In the winter of 1886-7 Rev. J. C. Baker visited the church, and with Brother Black held a meeting of days, resulting in about 30 conversions. In speaking of this meeting, brother Black says: "The whole town is moved and the work is extending into the neighborhoods adjacent to the town." Soon after the church appointed brethren to organize Sunday schools in these destitute neighborhoods. On May 30, 1887, the corner-stone of a brick meeting-house was laid. The house was dedicated March 3. 1888, and the same evening the hand of fellowship was extended to 14 new members. In June, 1888, Rev. G. G. Thomas was chosen pastor. He was a new arrival, born and converted in Wales, and ordained February 1, 1881, at Judson University, Arkansas, but came to Southern Oregon from Long Island, Phillips County, Kansas. He was a young man full of zeal and of good ability, and entered upon his labors with bright prospects. He served a year and was followed by Rev. H. A. Barden in September, 1889. The church prospered both spiritually and numerically, the Sunday school being its pillar. In February, 1889, Brother Thomas, assisted by Rev. Mr. Adkins, of Indianapolis, held a series of meetings with several baptisms; among them was a blind girl who went singing into the water, and who also came out singing. The sisters were also supporting a Bible woman in China, and Rev. Fung Chak. of Portland, acknowledged the receipt from them for this purpose of $14 in 1888, and of $14.50 in March, 1889. Rev. H. A. Barden preached for the church until the fall of 1890, when he resigned to be followed by Rev. L. D. Goodwin, of Ellis, Kansas, for two years. In 1892 the church numbered 96 resident members representing 51 families, several filling prominent positions, and commanding great influence in the city. During the summer Rev. T. H. Stevens from California was pastor; 16 new members were received in 1892, and in 1893 the church expended $1,234. The pastor closed his labors in June, 1894, and for a while the preaching was by supplies.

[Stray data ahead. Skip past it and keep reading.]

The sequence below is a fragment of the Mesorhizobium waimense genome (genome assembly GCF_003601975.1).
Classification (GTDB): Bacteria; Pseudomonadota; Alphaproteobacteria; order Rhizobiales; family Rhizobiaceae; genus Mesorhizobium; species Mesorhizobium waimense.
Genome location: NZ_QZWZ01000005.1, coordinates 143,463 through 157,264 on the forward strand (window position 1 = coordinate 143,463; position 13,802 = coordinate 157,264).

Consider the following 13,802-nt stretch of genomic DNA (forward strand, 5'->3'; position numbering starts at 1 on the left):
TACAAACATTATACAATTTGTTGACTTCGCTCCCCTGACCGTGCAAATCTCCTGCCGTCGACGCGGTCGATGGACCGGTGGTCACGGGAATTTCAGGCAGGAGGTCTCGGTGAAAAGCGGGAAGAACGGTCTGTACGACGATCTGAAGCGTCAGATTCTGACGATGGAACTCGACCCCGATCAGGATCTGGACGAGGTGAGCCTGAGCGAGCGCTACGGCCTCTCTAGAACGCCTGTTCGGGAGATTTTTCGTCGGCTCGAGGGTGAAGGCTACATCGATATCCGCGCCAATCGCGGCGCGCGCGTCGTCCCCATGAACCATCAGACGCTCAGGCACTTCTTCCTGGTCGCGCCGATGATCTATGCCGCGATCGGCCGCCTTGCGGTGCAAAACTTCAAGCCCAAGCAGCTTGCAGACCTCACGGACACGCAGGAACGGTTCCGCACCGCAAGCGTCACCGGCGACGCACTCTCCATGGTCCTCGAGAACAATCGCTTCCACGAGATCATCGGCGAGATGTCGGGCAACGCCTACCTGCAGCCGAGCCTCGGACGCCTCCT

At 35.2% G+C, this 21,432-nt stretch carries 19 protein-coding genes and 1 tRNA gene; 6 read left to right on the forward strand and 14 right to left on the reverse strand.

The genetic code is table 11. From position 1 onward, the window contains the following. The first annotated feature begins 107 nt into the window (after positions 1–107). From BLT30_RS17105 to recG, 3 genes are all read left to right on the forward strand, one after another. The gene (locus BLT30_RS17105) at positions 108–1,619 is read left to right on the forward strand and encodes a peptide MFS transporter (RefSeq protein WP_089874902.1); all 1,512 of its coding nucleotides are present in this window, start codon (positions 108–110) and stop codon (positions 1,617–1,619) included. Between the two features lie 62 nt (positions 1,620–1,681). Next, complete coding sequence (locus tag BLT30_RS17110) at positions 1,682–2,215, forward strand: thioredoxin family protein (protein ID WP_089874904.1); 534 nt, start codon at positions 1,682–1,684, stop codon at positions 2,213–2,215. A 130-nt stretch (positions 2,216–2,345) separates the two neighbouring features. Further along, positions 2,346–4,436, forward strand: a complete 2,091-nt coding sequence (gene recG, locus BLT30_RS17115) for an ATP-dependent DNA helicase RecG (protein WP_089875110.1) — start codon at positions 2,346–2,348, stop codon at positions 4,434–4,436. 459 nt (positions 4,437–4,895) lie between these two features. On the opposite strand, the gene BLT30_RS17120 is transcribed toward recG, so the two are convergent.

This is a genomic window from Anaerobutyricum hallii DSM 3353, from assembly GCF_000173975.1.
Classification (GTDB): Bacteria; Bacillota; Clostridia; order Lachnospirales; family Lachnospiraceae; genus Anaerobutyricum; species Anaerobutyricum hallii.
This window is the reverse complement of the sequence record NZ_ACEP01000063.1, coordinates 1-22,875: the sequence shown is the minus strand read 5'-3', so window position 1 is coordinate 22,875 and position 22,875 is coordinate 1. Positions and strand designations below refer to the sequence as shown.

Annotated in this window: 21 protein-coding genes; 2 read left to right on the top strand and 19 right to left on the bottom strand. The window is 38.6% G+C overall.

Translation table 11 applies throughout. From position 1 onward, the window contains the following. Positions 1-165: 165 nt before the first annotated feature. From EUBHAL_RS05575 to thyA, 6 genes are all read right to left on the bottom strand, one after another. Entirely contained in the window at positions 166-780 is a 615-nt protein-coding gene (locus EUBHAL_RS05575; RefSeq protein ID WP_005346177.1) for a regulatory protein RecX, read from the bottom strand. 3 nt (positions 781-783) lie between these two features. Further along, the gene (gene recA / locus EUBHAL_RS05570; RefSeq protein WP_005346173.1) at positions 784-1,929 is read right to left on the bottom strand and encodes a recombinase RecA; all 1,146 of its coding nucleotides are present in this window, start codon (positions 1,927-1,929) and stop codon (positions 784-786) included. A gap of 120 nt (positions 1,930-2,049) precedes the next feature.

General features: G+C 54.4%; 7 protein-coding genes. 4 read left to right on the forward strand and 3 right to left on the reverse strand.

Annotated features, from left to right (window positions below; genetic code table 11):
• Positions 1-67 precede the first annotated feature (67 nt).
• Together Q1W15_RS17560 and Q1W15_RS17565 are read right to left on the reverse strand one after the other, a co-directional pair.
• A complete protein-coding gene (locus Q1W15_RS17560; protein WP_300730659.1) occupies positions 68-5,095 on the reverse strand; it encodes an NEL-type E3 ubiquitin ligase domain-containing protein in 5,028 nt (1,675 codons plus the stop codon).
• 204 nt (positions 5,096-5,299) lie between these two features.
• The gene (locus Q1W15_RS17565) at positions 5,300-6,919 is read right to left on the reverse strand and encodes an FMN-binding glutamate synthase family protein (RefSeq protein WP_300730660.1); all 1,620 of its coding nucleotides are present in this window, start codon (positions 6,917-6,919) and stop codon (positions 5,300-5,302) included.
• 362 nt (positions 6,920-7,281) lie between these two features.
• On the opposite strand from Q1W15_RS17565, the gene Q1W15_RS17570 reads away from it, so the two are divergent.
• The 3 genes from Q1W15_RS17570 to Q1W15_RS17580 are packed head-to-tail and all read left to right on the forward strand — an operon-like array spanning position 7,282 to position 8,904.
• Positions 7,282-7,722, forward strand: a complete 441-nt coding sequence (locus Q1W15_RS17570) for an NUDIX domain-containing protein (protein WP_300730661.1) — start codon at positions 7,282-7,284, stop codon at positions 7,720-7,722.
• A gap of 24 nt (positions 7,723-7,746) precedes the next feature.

The church has a good house and parsonage, and $300 debt. The work was hindered by the lack of a pastor, but they were aided some by one of their own members, Rev. J. A. Slover, who preached without fee. There seemed to be a general declension with the brethren. But a few brethren and sisters were still trying to "hold the fort." The only changes during the year were several exclusions. Until February 1, 1895, they were supplied alternately by Revs. E. Russ and Merley very acceptably. They repaired and papered the church building, and rejoiced because of spiritual and material blessings. Rev. L. L. Wood, beloved of the people, held a two weeks' meeting and was acting pastor for a while. Good prayer meetings, and hopeful of better progress the coming year. The church said, "There is an alarming state of indifference to the Lord's work, and this we believe to be the greatest danger which threatens our work. The one thing needful to increase the state of religion among us is Jesus Christ as the Supreme Good and the Supreme God for every home." The weakness of the work in Medford was the frequent changing of pastors. For about a year the church was without a pastor. In January, 1895, Rev. W. C. Jenkins was called to the pastorate and soon after commenced a series of revival meetings which restored harmony and resulted in between 50 and 60 additions to the church; 33 by baptism. The church was revived, and congregations increased; the house was repaired, and matters improved and the field nearly, if not quite, reached the point of self-support. The work was gratifying throughout the year. On account of continued illness, Brother Jenkins resigned June 30, 1896, and was followed by Rev. L. L. Wood. The association met with the church this year, at which there were three baptisms. One young brother was a student for the ministry at McMinnville. The prayer meetings were good, and the church hoped to make better progress the coming year. A deceased sister, Mary A. Hutchinson, bequeathed the church $500. In January, 1897, Rev. George N. Annes, having closed his pastorate at Ashland, accepted that at Medford. There were some 20 additions in 1897. His pastorate lasted about two years and a half, when he left for California. He held some good revival meetings in 1898, with a dozen or more baptisms. Also in March, 1889, a series of meetings was held with 20 baptisms, besides many other additions. After Brother Annes left there was no pastor until late in the fall of 1899, when Rev. T. L. Crandall of Salt Lake City, Utah, was chosen. But the work of the church was kept up by visiting brethren, and at the annual meeting in February, 1900, the previous year was reported as one of great prosperity. A correspondent says that "Brother Crandall, as a wise leader and a faithful preacher is getting the attention of a large congregation and we are looking, by the help of the Lord, for better things than before."